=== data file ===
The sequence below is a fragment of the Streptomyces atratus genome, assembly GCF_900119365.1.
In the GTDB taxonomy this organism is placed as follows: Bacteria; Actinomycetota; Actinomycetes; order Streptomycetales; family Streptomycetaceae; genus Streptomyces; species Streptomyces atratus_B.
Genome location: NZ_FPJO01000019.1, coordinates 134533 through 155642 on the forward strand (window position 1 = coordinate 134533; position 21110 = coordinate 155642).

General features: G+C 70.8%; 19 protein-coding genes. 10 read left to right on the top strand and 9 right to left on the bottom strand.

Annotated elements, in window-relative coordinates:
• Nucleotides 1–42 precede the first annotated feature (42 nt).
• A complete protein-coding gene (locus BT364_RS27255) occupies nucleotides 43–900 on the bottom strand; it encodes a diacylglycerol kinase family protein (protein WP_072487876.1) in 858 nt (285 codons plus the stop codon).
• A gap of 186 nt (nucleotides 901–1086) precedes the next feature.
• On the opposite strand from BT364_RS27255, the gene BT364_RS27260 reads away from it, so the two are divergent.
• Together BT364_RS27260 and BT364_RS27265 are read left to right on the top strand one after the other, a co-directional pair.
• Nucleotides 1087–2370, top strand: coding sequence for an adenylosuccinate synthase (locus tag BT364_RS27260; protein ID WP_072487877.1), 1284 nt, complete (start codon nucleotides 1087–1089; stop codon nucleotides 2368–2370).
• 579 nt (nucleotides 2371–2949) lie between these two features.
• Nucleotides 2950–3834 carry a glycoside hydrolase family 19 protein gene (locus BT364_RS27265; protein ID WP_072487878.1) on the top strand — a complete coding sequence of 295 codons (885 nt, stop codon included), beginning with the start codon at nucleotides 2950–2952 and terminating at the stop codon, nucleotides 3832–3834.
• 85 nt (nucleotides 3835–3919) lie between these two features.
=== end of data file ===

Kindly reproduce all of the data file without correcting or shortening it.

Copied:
The sequence below is a fragment of the Streptomyces atratus genome, assembly GCF_900119365.1.
In the GTDB taxonomy this organism is placed as follows: Bacteria; Actinomycetota; Actinomycetes; order Streptomycetales; family Streptomycetaceae; genus Streptomyces; species Streptomyces atratus_B.
Genome location: NZ_FPJO01000019.1, coordinates 134533 through 155642 on the forward strand (window position 1 = coordinate 134533; position 21110 = coordinate 155642).

General features: G+C 70.8%; 19 protein-coding genes. 10 read left to right on the top strand and 9 right to left on the bottom strand.

Annotated elements, in window-relative coordinates:
• Nucleotides 1–42 precede the first annotated feature (42 nt).
• A complete protein-coding gene (locus BT364_RS27255) occupies nucleotides 43–900 on the bottom strand; it encodes a diacylglycerol kinase family protein (protein WP_072487876.1) in 858 nt (285 codons plus the stop codon).
• A gap of 186 nt (nucleotides 901–1086) precedes the next feature.
• On the opposite strand from BT364_RS27255, the gene BT364_RS27260 reads away from it, so the two are divergent.
• Together BT364_RS27260 and BT364_RS27265 are read left to right on the top strand one after the other, a co-directional pair.
• Nucleotides 1087–2370, top strand: coding sequence for an adenylosuccinate synthase (locus tag BT364_RS27260; protein ID WP_072487877.1), 1284 nt, complete (start codon nucleotides 1087–1089; stop codon nucleotides 2368–2370).
• 579 nt (nucleotides 2371–2949) lie between these two features.
• Nucleotides 2950–3834 carry a glycoside hydrolase family 19 protein gene (locus BT364_RS27265; protein ID WP_072487878.1) on the top strand — a complete coding sequence of 295 codons (885 nt, stop codon included), beginning with the start codon at nucleotides 2950–2952 and terminating at the stop codon, nucleotides 3832–3834.
• 85 nt (nucleotides 3835–3919) lie between these two features.